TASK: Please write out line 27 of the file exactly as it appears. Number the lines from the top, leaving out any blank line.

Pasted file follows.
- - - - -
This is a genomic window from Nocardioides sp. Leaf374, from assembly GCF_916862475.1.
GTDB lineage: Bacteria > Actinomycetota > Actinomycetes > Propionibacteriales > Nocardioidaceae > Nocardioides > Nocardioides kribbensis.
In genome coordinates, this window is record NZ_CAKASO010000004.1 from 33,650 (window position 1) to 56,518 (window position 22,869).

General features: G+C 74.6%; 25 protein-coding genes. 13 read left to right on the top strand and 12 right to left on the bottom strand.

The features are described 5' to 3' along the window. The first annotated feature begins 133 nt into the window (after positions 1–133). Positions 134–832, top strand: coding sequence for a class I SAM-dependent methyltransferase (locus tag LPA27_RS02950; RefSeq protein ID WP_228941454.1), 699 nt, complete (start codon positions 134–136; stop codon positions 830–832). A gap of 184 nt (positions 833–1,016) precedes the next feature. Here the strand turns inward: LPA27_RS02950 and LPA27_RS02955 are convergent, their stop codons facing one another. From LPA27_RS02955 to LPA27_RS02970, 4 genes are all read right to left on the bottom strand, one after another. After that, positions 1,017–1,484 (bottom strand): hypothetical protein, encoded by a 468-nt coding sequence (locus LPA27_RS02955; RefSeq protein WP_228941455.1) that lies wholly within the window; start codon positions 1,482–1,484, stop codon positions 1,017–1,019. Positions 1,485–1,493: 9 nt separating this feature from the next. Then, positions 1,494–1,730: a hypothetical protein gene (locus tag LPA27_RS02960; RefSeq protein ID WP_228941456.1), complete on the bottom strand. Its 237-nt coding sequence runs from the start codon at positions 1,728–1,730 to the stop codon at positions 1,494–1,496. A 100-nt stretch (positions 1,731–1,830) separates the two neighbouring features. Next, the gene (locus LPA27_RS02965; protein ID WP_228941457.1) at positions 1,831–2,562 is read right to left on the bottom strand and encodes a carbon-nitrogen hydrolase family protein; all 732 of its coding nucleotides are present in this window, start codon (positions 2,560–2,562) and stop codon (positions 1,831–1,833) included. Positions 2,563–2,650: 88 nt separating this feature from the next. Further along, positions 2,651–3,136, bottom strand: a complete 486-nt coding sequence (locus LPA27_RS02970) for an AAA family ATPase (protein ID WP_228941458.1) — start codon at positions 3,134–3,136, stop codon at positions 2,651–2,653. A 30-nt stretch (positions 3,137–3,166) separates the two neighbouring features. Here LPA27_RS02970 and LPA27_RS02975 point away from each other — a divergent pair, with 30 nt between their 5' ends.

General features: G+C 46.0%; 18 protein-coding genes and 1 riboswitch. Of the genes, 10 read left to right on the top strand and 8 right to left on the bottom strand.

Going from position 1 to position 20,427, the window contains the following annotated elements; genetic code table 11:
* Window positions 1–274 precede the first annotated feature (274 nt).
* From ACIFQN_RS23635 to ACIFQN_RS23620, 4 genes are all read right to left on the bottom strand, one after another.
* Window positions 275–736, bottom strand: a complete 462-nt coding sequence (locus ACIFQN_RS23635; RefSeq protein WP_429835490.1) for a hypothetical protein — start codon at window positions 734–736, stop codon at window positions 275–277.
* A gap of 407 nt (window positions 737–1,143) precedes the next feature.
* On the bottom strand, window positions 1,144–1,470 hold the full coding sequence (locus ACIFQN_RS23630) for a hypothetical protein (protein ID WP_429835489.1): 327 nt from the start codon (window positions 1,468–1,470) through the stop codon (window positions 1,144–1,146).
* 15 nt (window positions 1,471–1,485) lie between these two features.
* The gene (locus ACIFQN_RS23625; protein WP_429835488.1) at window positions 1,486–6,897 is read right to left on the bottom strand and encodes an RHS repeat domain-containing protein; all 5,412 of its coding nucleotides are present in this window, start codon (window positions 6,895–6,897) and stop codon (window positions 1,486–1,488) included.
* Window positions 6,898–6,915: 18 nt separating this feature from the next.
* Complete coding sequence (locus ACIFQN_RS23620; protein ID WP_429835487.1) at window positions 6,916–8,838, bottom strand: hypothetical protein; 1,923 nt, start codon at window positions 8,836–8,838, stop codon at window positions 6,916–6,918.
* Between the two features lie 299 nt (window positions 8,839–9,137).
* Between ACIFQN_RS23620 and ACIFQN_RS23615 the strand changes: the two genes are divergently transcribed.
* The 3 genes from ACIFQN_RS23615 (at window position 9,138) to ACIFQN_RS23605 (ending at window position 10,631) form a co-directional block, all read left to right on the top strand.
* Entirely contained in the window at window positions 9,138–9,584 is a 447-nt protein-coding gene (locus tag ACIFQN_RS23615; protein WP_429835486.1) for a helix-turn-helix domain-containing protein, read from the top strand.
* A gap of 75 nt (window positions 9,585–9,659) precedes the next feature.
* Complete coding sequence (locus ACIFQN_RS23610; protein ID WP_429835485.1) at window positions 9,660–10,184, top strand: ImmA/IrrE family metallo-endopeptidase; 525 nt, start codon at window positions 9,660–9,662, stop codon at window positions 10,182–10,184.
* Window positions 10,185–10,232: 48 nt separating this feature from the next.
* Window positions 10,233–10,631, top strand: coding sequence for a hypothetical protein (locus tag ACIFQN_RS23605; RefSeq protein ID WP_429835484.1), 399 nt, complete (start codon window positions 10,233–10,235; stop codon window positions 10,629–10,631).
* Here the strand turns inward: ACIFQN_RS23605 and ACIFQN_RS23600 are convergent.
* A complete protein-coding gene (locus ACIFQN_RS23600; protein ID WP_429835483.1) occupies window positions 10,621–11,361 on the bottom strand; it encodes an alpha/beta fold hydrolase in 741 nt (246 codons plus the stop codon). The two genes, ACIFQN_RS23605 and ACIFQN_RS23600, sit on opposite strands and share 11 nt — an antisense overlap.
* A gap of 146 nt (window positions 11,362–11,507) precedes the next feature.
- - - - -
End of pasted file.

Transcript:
* A gap of 146 nt (window positions 11,362–11,507) precedes the next feature.